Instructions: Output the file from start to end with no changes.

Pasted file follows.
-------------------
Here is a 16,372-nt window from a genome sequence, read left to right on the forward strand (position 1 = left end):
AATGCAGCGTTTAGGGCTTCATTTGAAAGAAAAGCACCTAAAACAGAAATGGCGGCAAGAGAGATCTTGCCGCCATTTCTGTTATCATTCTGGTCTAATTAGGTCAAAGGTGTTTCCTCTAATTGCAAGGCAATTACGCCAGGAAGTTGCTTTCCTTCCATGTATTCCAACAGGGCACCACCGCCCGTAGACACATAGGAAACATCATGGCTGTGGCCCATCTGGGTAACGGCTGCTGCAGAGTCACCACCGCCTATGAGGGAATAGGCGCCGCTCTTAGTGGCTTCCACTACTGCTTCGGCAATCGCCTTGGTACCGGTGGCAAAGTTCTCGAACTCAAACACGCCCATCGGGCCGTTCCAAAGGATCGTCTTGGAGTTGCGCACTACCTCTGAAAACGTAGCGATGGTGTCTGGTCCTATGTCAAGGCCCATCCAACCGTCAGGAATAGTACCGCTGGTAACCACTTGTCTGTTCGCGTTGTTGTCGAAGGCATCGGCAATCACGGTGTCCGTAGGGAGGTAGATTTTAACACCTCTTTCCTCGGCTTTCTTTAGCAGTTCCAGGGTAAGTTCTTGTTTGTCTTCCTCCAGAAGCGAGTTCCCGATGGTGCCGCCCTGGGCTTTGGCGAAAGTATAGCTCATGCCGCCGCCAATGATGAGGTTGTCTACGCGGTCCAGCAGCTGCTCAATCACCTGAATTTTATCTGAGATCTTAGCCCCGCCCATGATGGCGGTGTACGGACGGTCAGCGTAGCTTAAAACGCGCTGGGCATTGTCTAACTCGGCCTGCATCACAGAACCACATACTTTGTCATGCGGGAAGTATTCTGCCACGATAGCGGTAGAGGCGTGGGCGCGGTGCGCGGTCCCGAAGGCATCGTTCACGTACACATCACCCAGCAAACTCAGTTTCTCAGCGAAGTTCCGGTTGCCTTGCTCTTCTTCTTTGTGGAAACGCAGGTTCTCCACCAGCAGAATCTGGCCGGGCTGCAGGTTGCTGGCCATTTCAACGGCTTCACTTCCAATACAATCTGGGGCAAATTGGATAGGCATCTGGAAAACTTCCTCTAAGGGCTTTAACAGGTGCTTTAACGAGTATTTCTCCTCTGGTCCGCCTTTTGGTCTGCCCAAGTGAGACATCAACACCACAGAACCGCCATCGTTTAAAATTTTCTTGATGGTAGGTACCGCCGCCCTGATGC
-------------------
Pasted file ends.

Here is a 16,372-nt window from a genome sequence, read left to right on the forward strand (position 1 = left end):
AATGCAGCGTTTAGGGCTTCATTTGAAAGAAAAGCACCTAAAACAGAAATGGCGGCAAGAGAGATCTTGCCGCCATTTCTGTTATCATTCTGGTCTAATTAGGTCAAAGGTGTTTCCTCTAATTGCAAGGCAATTACGCCAGGAAGTTGCTTTCCTTCCATGTATTCCAACAGGGCACCACCGCCCGTAGACACATAGGAAACATCATGGCTGTGGCCCATCTGGGTAACGGCTGCTGCAGAGTCACCACCGCCTATGAGGGAATAGGCGCCGCTCTTAGTGGCTTCCACTACTGCTTCGGCAATCGCCTTGGTACCGGTGGCAAAGTTCTCGAACTCAAACACGCCCATCGGGCCGTTCCAAAGGATCGTCTTGGAGTTGCGCACTACCTCTGAAAACGTAGCGATGGTGTCTGGTCCTATGTCAAGGCCCATCCAACCGTCAGGAATAGTACCGCTGGTAACCACTTGTCTGTTCGCGTTGTTGTCGAAGGCATCGGCAATCACGGTGTCCGTAGGGAGGTAGATTTTAACACCTCTTTCCTCGGCTTTCTTTAGCAGTTCCAGGGTAAGTTCTTGTTTGTCTTCCTCCAGAAGCGAGTTCCCGATGGTGCCGCCCTGGGCTTTGGCGAAAGTATAGCTCATGCCGCCGCCAATGATGAGGTTGTCTACGCGGTCCAGCAGCTGCTCAATCACCTGAATTTTATCTGAGATCTTAGCCCCGCCCATGATGGCGGTGTACGGACGGTCAGCGTAGCTTAAAACGCGCTGGGCATTGTCTAACTCGGCCTGCATCACAGAACCACATACTTTGTCATGCGGGAAGTATTCTGCCACGATAGCGGTAGAGGCGTGGGCGCGGTGCGCGGTCCCGAAGGCATCGTTCACGTACACATCACCCAGCAAACTCAGTTTCTCAGCGAAGTTCCGGTTGCCTTGCTCTTCTTCTTTGTGGAAACGCAGGTTCTCCACCAGCAGAATCTGGCCGGGCTGCAGGTTGCTGGCCATTTCAACGGCTTCACTTCCAATACAATCTGGGGCAAATTGGATAGGCATCTGGAAAACTTCCTCTAAGGGCTTTAACAGGTGCTTTAACGAGTATTTCTCCTCTGGTCCGCCTTTTGGTCTGCCCAAGTGAGACATCAACACCACAGAACCGCCATCGTTTAAAATTTTCTTGATGGTAGGTACCGCCGCCCTGATGC